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Allen and Greenough/ New Latin Grammar

Genitive of the Gerund and Gerundive

504. The Genitive of the Gerund and Gerundive is used after nouns or adjectives, either as subjective or objective genitive:—

    vīvendī fīnis est optimus (Cat. M. 72), it is the best end of living. [Subjective.]

    neque cōnsilī habendī neque arma capiendī spatiō datō (B. G. 4.14), time being given neither for forming plans nor for taking arms. [Objective.]

    nōn tam commūtandārum quam ēvertendārum rērum cupidōs (Off. 2.3), desirous not so much of changing as of destroying the state. [Objective.]

Note 1— In these uses the gerund and the gerundive are about equally common.

Note 2— In a few phrases the Infinitive is used with nouns which ordinarily have the genitive of the gerund or gerundive: as,—tempus est abīre, it is time to go.

a. The genitive of the gerund sometimes takes a direct object, especially a neuter pronoun or a neuter adjective used substantively:—

    nūlla causa iūsta cuiquam esse potest contrā patriam arma capiendī (Phil. 2.53), no one can have a just cause for taking up arms against his country.

    artem vēra ac falsa dīiūdicandī (De Or. 2.157), the art of distinguishing true from false.

Note— The genitive of the gerund or gerundive is used (especially in later Latin) as a predicate genitive. When so used it often expresses purpose:—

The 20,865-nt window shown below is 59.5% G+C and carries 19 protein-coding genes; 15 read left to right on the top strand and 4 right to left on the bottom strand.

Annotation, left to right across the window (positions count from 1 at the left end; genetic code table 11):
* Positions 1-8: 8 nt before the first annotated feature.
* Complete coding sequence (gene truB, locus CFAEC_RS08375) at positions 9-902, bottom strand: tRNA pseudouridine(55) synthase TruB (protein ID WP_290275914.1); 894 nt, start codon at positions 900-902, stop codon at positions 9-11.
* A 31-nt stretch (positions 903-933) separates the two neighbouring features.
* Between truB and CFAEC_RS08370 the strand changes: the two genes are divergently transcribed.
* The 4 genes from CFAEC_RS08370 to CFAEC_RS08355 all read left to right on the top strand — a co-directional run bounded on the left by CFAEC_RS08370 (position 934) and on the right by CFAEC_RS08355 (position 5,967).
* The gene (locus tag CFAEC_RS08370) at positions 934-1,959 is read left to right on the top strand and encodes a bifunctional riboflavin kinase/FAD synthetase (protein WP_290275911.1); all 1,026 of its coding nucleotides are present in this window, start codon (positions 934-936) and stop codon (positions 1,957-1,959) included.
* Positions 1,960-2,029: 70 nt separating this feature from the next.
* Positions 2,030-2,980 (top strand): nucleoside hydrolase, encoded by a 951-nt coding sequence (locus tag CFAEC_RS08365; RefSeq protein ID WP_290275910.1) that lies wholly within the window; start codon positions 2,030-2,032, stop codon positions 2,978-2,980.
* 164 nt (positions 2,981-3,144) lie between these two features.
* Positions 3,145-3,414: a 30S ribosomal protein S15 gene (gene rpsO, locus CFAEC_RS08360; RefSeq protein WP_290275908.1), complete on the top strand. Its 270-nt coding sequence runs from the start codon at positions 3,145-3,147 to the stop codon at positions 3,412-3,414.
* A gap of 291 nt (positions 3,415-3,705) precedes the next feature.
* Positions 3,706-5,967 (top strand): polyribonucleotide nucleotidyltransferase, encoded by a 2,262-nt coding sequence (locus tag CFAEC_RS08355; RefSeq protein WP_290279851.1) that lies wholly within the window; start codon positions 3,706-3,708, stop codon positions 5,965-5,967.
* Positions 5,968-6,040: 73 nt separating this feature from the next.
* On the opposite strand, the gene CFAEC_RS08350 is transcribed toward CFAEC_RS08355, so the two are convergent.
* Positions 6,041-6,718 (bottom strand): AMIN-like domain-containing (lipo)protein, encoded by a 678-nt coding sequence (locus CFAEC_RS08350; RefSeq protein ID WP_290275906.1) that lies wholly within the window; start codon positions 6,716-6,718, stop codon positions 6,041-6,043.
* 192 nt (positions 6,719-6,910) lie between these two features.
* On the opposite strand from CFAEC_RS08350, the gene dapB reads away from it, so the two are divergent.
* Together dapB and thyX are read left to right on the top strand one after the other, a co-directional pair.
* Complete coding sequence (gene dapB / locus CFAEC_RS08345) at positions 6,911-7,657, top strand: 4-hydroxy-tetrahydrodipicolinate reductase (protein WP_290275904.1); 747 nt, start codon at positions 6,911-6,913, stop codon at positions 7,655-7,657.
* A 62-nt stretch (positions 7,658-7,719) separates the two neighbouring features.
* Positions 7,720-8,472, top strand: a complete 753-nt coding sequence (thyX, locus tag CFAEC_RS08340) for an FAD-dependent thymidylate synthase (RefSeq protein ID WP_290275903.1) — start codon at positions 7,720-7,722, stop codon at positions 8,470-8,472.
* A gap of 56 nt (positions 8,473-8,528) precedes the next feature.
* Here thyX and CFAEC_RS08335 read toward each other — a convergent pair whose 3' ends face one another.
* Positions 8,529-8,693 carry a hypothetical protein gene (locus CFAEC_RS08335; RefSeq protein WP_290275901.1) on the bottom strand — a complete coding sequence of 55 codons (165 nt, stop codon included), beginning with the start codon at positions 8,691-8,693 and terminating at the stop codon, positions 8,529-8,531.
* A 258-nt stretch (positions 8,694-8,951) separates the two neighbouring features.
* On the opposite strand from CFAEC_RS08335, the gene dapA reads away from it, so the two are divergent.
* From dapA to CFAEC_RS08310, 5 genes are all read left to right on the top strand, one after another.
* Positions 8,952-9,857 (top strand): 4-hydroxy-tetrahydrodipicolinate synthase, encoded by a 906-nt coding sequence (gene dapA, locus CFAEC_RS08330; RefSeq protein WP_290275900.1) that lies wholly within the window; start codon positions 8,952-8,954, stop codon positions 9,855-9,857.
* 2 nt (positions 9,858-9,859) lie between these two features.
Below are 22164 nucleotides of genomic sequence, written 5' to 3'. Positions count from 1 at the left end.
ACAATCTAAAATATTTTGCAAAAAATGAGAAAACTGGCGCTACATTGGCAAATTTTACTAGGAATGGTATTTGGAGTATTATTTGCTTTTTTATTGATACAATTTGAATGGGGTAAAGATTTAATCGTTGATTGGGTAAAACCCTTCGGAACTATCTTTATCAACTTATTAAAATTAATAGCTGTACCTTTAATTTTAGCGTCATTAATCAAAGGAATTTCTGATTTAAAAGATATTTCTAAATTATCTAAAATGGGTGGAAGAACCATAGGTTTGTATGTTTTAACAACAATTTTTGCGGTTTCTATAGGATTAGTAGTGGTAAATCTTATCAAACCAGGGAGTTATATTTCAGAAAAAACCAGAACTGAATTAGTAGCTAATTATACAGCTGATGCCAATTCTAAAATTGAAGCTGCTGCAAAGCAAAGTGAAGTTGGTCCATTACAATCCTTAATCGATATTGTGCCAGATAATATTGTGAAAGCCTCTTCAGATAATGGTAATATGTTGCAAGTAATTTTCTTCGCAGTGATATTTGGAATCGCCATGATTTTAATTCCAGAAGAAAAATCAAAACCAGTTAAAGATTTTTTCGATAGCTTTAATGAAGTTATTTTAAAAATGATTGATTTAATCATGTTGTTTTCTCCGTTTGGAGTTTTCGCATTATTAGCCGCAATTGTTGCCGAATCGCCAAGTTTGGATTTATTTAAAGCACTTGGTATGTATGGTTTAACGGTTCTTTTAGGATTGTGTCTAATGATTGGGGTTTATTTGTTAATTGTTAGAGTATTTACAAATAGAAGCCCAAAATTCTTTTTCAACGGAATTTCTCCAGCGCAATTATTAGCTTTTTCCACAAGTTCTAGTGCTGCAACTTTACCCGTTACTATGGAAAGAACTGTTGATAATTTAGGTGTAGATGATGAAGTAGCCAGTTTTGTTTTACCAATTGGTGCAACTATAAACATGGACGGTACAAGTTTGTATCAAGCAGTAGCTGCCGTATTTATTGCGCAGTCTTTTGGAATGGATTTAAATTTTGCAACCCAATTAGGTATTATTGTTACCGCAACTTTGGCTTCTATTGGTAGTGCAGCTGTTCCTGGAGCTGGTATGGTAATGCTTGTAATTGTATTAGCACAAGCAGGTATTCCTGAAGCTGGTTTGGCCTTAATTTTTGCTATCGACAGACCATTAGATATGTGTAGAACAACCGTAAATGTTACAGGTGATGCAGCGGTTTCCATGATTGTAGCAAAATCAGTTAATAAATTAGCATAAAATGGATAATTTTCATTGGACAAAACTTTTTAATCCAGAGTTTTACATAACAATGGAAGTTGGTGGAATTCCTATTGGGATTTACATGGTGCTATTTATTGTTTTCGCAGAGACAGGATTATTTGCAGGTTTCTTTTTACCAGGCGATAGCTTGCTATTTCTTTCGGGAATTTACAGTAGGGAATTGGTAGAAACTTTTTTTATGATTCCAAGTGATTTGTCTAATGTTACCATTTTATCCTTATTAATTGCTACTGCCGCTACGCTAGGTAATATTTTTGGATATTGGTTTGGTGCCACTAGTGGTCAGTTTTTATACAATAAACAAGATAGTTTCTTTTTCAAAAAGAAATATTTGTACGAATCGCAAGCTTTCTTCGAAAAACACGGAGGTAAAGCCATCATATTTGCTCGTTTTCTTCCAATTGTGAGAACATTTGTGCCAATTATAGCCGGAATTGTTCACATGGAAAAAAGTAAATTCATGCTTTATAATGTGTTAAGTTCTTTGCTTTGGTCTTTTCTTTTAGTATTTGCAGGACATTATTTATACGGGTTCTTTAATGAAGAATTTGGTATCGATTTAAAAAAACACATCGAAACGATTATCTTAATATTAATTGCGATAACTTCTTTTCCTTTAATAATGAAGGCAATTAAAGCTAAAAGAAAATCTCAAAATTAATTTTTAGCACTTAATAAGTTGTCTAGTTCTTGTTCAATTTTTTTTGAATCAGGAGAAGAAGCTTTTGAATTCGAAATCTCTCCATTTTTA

quae postquam glōriōsa modo neque bellī patrandī cōgnōvit (Iug. 88), when he perceived that these were only brilliant deeds and not likely to end the war.

    Aegyptum proficīscitur cōgnōscendae antīquitātis (Tac. Ann. 2.59), he sets out for Egypt to study old times.

b. The genitive of the gerund or gerundive with causā or gratiā expresses purpose (§ 533. b):—

    pābulandī aut frūmentandī causā prōgressī (B. C. 1.48), having advanced for the purpose of collecting fodder or supplies.

    vītandae suspīcionis causā (Cat. 1.19), in order to avoid suspicion.

    simulandī grātiā (Iug. 37), in order to deceive.

    exercendae memōriae grātiā (Cat. M. 38), for the sake of training the memory.

c. The genitive of the gerund is occasionally limited by a noun or pronoun (especially a personal pronoun in the plural) in the objective genitive instead of taking a direct object:—

    rêiciendī trium iūdicum potestās (Verr. 2.77), the power of challenging three jurors (of the rejecting of three jurors).

    suī colligendī facultās (B. G. 3.6), the opportunity to recover themselves.

 

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